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What Is Commercial Bandwidth?

G. Wiesen
G. Wiesen

Commercial bandwidth is a term typically used to refer to the needs of businesses with regard to Internet bandwidths, often based on needs for high amounts of data transfer. While the term was previously used in reference to telephone bandwidths, it has become associated outside of the telecommunications industry with data bandwidth for Internet access and use. In this usage, bandwidth basically refers to the amount of data uploaded or downloaded from a particular source through a network connection. Commercial bandwidth indicates a need for greater amounts of data streaming than is typically required for consumer-based Internet needs, other than high bandwidth multimedia applications.

The meaning of “commercial bandwidth” has changed since it was first used. Commercial bandwidth originally referred to telephone networks, with regard to the frequencies necessary for such networks to transmit voice data through a telephone line. While this term can still be used in this way within the telecommunications industry, it has evolved to refer to Internet bandwidth needs for commercial applications. Either usage of the term is accurate; the context in which it is used indicates the appropriate meaning.

Woman holding a disc
Woman holding a disc

This more recent usage of “commercial bandwidth” refers to the way in which data is measured as it is transmitted through a network, usually an Internet network. “Bandwidth” refers to the rate at which data is transmitted, also called the “bit rate,” and is often measured in terms of maximum possible data sizes transferred along the network per second. While older systems would measure bandwidth in kilobits per second (kbit/s), networks in the early 21st century often measure bandwidth in megabits per second (Mbit/s). This amount of bandwidth is typically sufficient for most home consumers, though some individuals may require higher bandwidths, especially when streaming audio and video online or when playing online games.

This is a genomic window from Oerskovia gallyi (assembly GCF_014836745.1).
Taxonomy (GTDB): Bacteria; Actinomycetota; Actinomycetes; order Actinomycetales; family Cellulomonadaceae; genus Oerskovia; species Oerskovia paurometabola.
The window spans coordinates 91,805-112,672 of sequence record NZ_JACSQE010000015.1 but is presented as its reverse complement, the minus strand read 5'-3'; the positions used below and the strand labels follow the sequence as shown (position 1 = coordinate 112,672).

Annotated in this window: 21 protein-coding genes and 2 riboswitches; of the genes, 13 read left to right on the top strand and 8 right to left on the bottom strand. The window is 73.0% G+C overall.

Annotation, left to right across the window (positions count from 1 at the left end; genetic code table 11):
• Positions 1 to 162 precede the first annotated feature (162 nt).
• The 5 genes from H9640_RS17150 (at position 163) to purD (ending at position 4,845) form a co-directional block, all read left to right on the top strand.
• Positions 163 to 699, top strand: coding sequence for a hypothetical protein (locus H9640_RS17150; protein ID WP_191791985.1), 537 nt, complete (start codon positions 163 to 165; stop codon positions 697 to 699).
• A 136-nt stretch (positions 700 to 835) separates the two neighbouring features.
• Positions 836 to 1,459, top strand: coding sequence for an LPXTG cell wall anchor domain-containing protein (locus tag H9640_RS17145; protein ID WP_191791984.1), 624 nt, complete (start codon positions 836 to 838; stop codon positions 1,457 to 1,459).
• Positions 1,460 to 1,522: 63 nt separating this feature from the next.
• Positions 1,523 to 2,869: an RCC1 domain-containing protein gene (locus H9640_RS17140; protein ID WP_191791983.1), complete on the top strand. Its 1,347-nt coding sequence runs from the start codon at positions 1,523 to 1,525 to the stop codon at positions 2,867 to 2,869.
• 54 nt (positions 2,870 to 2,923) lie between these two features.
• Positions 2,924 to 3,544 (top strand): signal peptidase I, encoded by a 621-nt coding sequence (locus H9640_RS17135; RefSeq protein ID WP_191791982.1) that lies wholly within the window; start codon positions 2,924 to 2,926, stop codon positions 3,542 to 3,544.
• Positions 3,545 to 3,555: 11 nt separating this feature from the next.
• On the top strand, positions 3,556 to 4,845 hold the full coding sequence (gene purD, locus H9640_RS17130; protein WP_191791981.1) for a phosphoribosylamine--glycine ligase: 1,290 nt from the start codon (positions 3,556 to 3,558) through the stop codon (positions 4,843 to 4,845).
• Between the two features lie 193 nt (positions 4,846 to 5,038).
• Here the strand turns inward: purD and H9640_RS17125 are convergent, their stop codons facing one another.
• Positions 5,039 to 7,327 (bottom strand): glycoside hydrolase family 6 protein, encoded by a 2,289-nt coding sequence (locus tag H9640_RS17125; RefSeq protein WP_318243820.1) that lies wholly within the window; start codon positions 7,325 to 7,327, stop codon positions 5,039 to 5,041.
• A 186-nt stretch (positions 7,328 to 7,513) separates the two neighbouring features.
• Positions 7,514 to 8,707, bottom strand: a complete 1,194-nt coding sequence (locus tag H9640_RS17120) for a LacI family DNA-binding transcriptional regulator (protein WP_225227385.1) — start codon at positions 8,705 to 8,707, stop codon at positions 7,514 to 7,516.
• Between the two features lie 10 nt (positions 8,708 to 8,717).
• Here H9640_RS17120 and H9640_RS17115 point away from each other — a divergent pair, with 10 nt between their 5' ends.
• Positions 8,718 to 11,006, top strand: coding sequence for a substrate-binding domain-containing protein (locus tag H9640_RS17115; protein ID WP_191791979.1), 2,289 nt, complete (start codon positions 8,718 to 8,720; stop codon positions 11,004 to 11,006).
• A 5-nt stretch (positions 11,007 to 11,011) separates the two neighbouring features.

Commercial bandwidth usually surpasses the speeds available through traditional or consumer bandwidth. This type of bandwidth can be provided in several hundred Mbit/s, while consumer bandwidth usually provides closer to half that speed for data transfers along such networks. Some companies can even provide commercial bandwidth in gigabits per second (Gbit/s), though such bandwidth can be quite expensive and may require special hardware to transfer data at such rates. This type of bandwidth is not typically restricted to commercial users, as a private consumer could utilize such speeds for data transfers, though the cost of such bandwidth is often prohibitive for an individual user not involved in online business.

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